I begin by using photos as references, and I study the photo. I analyze it. And then, I break it into its parts and begin to create sketches. Once I have some sketches that I like, I begin with shading for highlights and shadows within the shapes that have been arranged. Then, there is a kind of craziness that begins to take place. I start to render with color in the form of paint, pencil, etc. I find myself grabbing whatever materials seem appropriate for which ever part of the image I am working on, so there may be wet watercolor pencils being applied over already painted areas (actually a common method), or there may be dabs of dry brush paint being applied to other areas. I often use cotton swabs, in addition to paint brushes and pencils, and even my fingers to rub in a subtle shading, for example.
Once I have a painting that I don't want to throw away, I let it dry, and spray it with fixative. And then, you may wish to matte and frame your portrait as you wish, unless you have asked me to do it. I mostly do the work at around 8x10 or 8.5x11-ish. This has been a convenient size for me, as I am limited in space. However, I have done larger works and would be willing to discuss a larger work.
My prices begin at 300.00 for one subject, one painting. Let me know if you would like one of these at an unheard of discount for a limited time. If you missed out on the 50% off offer, but would still like a portrait, let me know and we can start talking about yours.
I wrote this probably about thirty years ago. My children are all grown now with their own little cherubs. I searched for this online, and found it, since it has been published, a long time ago. At this busy time of the year, I wanted to get back in touch with the things that matter, amidst the hurrying and scurrying and our expectations. I share this with anyone who might find some inspiration therein:
I must have been daydreaming. I saw myself in a gingham apron surrounded by worshipful, apple-cheeked children and the aroma of bread and cinnamon.
It’s those women’s magazines. The Christmas issues get to me every time! All those lavish gingerbread houses, and the Christmas decorations painstakingly fashioned from discarded milk jugs and juice cans that have been saved, supposedly, all year long just for Christmas.
I succumb to their lure only once a year when Christmas baking, decorations, parties, and even clever gift wrapping become equated with love (in my mind or the magazines,’ I’m not sure which but I have my suspicions).
So I pore over those Christmas issues like a college freshman opening brand-new geology and sociology text books, with a mixture of dread and excitement.
Oh no. They won’t get me to stay up till midnight finishing a Victorian gingerbread house just because I love my kids. One of them would probably sit on it, anyway.
And I am not interested in putting together that wreath with 28,300 gum wrappers folded into intricate patterns and spray-painted gold, even though I could surely come up with the correct number of gum wrappers by cleaning the boys’ room. That’s not love, that’s obsession.
But the daydream persists. It is, after all, Christmas; and these are, after all, little children. I am responsible for their memories! Do I want them to tell my grandchildren about how I stopped off at the bakery on Christmas Eve? Are you kidding? I want them to wax poetic as they reminisce about the smells of evergreen and cloves and the taste of homemade goodies. These are warm manifestations of their mother’s love, right?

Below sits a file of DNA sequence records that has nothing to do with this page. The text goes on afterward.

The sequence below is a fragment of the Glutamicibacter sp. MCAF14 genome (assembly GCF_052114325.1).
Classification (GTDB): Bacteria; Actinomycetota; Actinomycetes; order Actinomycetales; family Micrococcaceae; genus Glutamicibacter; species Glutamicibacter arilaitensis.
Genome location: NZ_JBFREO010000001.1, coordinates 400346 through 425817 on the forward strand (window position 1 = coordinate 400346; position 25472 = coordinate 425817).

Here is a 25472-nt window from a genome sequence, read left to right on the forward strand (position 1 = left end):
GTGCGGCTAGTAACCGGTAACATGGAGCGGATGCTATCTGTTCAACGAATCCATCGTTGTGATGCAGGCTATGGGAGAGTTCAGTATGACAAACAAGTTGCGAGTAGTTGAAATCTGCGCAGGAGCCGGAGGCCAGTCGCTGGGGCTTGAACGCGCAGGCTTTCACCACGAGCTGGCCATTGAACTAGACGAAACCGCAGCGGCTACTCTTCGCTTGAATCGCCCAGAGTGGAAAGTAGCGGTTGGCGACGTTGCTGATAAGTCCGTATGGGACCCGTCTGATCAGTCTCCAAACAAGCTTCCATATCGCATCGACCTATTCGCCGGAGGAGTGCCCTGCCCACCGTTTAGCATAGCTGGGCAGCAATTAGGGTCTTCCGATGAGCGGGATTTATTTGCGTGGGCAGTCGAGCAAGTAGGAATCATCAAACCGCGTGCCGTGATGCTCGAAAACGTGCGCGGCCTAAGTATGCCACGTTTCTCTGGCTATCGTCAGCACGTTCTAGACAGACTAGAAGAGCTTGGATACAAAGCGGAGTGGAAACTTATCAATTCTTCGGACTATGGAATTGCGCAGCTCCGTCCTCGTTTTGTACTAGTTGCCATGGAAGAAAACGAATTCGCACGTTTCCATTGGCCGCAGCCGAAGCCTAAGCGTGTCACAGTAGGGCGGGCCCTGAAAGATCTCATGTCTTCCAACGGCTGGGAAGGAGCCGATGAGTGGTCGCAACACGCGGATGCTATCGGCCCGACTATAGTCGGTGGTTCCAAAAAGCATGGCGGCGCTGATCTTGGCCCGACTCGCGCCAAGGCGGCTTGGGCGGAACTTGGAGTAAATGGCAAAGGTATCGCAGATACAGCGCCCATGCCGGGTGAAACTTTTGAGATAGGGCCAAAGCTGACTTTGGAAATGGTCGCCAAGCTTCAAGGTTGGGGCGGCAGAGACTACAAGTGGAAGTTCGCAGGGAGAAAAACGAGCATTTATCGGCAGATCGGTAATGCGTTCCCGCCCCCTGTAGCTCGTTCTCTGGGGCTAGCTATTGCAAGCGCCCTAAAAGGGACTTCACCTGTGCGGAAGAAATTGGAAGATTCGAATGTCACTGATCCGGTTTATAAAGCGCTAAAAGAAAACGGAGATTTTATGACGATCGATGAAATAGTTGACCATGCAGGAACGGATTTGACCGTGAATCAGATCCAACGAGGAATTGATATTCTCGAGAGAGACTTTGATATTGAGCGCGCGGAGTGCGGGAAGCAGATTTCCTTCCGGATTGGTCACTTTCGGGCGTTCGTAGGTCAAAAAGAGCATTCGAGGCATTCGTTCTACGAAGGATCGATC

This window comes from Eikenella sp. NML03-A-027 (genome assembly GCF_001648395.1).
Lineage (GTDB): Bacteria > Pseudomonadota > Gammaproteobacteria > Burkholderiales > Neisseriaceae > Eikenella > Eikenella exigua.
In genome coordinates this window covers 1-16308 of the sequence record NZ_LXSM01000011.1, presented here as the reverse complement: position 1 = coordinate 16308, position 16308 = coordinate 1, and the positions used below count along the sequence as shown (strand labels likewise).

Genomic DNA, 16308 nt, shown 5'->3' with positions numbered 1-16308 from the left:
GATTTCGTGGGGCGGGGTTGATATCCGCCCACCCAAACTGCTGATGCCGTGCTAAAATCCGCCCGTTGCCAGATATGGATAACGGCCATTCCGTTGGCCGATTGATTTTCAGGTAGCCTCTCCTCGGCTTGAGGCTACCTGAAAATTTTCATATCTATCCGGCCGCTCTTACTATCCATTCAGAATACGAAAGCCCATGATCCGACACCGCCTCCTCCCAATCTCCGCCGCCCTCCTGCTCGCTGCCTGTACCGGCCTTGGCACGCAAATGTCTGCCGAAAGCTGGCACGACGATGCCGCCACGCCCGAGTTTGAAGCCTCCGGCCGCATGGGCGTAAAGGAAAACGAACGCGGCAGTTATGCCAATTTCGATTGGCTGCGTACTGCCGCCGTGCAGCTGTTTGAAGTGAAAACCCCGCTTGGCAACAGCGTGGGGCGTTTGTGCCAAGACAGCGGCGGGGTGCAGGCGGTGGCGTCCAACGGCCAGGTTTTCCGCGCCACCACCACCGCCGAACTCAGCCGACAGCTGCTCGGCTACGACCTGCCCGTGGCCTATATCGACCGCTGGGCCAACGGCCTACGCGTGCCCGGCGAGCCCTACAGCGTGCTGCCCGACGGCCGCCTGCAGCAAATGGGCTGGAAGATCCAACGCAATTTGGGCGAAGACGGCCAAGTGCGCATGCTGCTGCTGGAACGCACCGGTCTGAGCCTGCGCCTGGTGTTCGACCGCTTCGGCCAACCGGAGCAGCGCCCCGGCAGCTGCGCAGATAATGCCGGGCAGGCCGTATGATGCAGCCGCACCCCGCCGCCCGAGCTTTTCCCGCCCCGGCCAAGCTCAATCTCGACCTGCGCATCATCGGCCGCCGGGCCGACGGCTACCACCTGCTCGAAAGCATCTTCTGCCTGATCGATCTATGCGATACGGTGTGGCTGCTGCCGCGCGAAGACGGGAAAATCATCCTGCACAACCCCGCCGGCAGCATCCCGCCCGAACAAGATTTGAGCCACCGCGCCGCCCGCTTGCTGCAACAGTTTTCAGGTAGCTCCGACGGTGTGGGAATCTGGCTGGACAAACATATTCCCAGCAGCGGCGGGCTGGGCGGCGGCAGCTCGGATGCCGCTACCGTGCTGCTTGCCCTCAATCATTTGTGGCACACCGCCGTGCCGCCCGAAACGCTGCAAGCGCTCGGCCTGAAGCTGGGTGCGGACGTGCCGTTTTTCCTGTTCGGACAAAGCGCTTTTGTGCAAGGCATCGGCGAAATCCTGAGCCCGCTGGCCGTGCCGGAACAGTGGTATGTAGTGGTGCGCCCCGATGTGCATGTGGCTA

The daydream returns. I see a patient, sweet mother in the kitchen with her children. They are making Christmas cookies together. One apple-cheeked boy has a smudge of flour on his button nose. Dad comes home and the scene before him fills his heart with joy. Now isn’t that what Christmas is all about?
In an attempt to play the daydream out in real life I announce, “We’re going to make Christmas cookies!”
My number one son says, “Aw, Mom, I want to go to Roger’s; he’s got video games.”
The rest of the children shout, “Goodie!” with so much glee that I wonder if they shouldn’t be locked out of the kitchen.
I get out the flour. I get Christopher out of the flour. I get the flour out of Christopher’s hands. I ask Michael to get the flour off the floor.
I get out the cookie cutters. I wash the playdough off the cookie cutters. Jason gets the rolling pin from the sandbox.
Finally we have the dough mixed. Half of it, however, has “mysteriously” disappeared.
Christopher holds up a gob of dough, “Can I eat this?”
I sigh, “You may as well.”
He says, “Why?”
Jason rolls the dough. I answer the phone.
Christopher asks, “Why do I have to eat this?”
Michael says, “Mom, he’s not letting me have a turn!”
The baby cries. I go to change her.
In the kitchen, I hear the kind of commotion that makes mothers want to slip out of the back door.
I take a deep breath and go back.
I see raw cookies everywhere. Some are even on the cookie sheet, a few even cut with cookie cutters. Apparently that wasn’t creative enough—the remainder have been formed my hand into oddly shaped monstrosities.
“This is a snake!”
“This is a monster!”
“This is Jabba the Hut!”
And I was going to wrap these gifts from our kitchen in gold foil and merrily deliver them to the neighbors.
I abandon all plans except for making it through the evening.
Frosting time has arrived and I’m gone again, putting the baby to bed. My three-year-old is following me around with that original piece of dough, “Is it good for me if I eat this?”
I decide that if I take out my contact lenses it will soften the shock of what I’ll see when I return to the kitchen. I take another deep breath and plunge back in. When I left we had mixed several colors of frosting. Now all of the cookies were being frosted with one color—a grayish green—which is, I am informed, “what you get when they’re all mixed together.”
I am weary of well-doing. I rush the kids off to their beds and clean up.
Oh well, I can always stay up until midnight making banana bread for the neighbors.
Finally it’s quiet. I look at those magazines again. Obviously their test kitchens don’t include children. That would be a real test kitchen.
Three-year-old Christopher calls from the darkness. He wants a drink. I bring him into the kitchen. He puts his arms around my neck and asks, “Did you see my cookies?”
I tiredly nod, “Yes.”
He says, “My Mary?”
I look at the grayish blobs where he points.
“I made Mary and Joseph and the baby Jesus.”
I look again and begin to see the forms shaped by his pudgy hands.
“Yes, I see, Christopher…they’re wonderful.”
We give each other a goodnight hug.
I put him to bed and come back out and throw out those magazines.
© 1987 Kathleen “Casey” Null (Petersen) Bookcraft, Inc.